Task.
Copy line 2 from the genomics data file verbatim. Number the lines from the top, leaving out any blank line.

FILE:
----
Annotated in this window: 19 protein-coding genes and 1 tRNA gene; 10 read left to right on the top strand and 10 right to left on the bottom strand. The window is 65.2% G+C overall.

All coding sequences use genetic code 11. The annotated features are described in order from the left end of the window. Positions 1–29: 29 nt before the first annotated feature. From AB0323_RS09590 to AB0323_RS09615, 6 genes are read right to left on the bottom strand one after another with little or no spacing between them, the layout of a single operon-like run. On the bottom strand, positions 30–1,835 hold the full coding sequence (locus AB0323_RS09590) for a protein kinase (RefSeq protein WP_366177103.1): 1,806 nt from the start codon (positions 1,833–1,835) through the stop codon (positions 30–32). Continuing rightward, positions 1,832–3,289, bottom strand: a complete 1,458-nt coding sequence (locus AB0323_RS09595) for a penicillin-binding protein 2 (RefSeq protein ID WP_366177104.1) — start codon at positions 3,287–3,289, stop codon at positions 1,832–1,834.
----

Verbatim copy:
All coding sequences use genetic code 11. The annotated features are described in order from the left end of the window. Positions 1–29: 29 nt before the first annotated feature. From AB0323_RS09590 to AB0323_RS09615, 6 genes are read right to left on the bottom strand one after another with little or no spacing between them, the layout of a single operon-like run. On the bottom strand, positions 30–1,835 hold the full coding sequence (locus AB0323_RS09590) for a protein kinase (RefSeq protein WP_366177103.1): 1,806 nt from the start codon (positions 1,833–1,835) through the stop codon (positions 30–32). Continuing rightward, positions 1,832–3,289, bottom strand: a complete 1,458-nt coding sequence (locus AB0323_RS09595) for a penicillin-binding protein 2 (RefSeq protein ID WP_366177104.1) — start codon at positions 3,287–3,289, stop codon at positions 1,832–1,834.